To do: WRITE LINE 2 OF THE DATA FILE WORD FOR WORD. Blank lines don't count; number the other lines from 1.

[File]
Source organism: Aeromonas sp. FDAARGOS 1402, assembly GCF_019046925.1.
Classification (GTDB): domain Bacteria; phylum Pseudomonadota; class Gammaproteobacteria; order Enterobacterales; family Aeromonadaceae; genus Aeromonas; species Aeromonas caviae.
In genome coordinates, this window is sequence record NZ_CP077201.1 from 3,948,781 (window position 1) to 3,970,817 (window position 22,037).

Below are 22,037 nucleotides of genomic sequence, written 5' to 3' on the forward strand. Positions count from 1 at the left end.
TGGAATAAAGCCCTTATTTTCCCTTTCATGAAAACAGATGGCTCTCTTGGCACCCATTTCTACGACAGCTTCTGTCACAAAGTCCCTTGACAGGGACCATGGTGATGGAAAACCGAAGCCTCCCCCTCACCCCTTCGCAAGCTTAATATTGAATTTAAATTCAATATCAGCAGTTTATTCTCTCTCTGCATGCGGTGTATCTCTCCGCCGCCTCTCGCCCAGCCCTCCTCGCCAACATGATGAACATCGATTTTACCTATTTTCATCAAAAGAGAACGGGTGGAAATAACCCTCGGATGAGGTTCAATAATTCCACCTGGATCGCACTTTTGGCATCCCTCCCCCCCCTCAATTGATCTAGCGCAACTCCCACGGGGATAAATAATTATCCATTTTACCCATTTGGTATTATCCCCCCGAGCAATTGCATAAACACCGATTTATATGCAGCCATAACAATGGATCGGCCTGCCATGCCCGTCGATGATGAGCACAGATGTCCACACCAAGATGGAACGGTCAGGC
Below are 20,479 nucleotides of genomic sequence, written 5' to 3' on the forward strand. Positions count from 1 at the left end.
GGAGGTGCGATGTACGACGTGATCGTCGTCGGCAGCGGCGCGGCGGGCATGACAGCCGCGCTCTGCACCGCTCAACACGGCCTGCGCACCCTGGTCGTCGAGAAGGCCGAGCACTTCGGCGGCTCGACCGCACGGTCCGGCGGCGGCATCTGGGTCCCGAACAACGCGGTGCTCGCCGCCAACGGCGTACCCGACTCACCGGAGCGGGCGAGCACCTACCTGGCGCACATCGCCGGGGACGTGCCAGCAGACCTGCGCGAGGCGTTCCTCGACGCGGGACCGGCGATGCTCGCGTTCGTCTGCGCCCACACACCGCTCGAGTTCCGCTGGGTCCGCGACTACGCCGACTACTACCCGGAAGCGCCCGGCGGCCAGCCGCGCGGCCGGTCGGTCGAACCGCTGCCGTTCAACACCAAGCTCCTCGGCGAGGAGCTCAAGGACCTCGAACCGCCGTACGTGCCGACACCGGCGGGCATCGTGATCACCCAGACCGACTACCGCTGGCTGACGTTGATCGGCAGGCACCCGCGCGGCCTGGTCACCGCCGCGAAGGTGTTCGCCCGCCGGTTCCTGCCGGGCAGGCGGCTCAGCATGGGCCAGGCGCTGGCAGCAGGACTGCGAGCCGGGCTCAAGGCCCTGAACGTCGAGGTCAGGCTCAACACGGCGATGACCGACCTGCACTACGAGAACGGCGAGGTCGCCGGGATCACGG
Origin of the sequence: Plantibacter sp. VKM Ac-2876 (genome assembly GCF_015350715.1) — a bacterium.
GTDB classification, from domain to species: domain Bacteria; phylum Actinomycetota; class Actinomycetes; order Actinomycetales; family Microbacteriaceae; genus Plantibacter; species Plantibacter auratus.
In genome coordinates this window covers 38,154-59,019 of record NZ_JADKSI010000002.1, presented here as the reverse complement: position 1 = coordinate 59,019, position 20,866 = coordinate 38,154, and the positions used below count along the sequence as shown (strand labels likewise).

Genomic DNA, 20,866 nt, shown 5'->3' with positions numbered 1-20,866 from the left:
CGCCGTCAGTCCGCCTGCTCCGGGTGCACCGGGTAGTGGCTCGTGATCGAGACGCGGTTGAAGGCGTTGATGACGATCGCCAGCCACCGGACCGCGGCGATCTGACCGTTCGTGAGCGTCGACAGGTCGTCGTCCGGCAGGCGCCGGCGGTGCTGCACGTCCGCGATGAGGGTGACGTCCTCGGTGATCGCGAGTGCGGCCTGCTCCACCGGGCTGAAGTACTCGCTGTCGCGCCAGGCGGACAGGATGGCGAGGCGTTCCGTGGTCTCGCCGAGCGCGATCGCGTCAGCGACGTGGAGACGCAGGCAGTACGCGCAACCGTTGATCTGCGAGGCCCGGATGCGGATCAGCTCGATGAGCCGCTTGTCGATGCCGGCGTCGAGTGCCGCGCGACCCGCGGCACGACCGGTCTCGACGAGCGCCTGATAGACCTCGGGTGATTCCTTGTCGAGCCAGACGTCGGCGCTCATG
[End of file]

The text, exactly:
Classification (GTDB): domain Bacteria; phylum Pseudomonadota; class Gammaproteobacteria; order Enterobacterales; family Aeromonadaceae; genus Aeromonas; species Aeromonas caviae.